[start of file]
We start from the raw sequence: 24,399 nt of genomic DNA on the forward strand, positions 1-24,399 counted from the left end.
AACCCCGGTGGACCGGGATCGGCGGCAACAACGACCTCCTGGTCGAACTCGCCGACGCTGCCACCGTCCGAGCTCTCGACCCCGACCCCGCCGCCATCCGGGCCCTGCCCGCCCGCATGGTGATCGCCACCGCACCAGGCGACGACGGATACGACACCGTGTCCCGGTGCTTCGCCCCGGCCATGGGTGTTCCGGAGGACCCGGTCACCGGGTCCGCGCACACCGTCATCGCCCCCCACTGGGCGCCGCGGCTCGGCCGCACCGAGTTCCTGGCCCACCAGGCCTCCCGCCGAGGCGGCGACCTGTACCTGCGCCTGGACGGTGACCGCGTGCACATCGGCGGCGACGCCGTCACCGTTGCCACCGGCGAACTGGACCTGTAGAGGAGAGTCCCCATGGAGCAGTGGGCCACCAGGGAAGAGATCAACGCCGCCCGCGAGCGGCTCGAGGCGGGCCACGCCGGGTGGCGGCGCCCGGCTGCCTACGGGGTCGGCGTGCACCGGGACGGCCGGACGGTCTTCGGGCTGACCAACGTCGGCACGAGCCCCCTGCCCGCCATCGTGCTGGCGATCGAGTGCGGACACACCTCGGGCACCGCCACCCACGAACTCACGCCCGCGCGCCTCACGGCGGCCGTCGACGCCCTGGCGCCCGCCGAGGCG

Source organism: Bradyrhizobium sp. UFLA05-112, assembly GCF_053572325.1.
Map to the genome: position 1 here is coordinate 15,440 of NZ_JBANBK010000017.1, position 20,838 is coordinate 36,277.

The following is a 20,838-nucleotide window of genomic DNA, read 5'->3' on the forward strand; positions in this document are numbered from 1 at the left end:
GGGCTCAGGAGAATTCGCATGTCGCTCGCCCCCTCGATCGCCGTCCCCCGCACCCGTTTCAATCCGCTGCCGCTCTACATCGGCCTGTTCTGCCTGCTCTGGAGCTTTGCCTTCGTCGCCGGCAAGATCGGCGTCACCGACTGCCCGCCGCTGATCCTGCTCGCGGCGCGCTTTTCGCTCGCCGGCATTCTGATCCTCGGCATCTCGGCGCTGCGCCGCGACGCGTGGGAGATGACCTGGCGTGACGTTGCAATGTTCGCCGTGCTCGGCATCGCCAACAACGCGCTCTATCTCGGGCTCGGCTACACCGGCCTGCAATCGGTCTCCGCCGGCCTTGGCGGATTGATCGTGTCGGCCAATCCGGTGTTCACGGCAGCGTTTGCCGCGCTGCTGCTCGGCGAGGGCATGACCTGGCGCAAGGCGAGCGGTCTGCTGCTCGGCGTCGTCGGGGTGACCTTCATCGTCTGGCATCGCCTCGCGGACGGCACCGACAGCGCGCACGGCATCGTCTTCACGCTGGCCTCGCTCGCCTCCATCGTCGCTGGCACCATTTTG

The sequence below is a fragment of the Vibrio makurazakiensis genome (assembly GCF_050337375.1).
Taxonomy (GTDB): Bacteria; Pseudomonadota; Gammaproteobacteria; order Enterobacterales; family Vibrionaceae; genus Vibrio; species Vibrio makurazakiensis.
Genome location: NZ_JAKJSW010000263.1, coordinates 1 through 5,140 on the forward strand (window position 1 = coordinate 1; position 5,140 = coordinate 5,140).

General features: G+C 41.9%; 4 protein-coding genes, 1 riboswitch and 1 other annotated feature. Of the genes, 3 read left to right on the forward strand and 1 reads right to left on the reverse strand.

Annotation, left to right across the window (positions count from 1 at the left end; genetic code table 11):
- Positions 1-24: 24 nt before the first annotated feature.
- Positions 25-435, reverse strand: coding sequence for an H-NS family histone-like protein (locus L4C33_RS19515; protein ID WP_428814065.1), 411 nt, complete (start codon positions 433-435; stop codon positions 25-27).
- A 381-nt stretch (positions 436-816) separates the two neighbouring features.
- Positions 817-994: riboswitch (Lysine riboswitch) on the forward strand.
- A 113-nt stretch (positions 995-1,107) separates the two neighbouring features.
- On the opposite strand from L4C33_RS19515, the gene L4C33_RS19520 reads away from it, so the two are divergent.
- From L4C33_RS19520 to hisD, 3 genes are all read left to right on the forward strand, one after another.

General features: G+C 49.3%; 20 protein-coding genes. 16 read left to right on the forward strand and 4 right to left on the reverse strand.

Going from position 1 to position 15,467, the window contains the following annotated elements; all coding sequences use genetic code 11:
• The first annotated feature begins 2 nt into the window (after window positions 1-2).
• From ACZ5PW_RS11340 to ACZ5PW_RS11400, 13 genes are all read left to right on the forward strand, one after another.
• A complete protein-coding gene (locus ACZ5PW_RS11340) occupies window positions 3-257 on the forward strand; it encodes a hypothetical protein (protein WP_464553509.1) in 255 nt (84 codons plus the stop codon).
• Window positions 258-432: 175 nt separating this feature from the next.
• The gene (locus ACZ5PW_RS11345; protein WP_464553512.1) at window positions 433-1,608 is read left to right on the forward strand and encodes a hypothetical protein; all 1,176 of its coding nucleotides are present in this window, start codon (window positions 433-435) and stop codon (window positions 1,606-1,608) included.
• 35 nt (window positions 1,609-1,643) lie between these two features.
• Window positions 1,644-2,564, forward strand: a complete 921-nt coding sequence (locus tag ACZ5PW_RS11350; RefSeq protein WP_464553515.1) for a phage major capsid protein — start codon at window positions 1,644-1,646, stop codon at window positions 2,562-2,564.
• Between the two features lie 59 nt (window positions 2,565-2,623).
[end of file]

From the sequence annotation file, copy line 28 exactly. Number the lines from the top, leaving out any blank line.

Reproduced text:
• Between the two features lie 59 nt (window positions 2,565-2,623).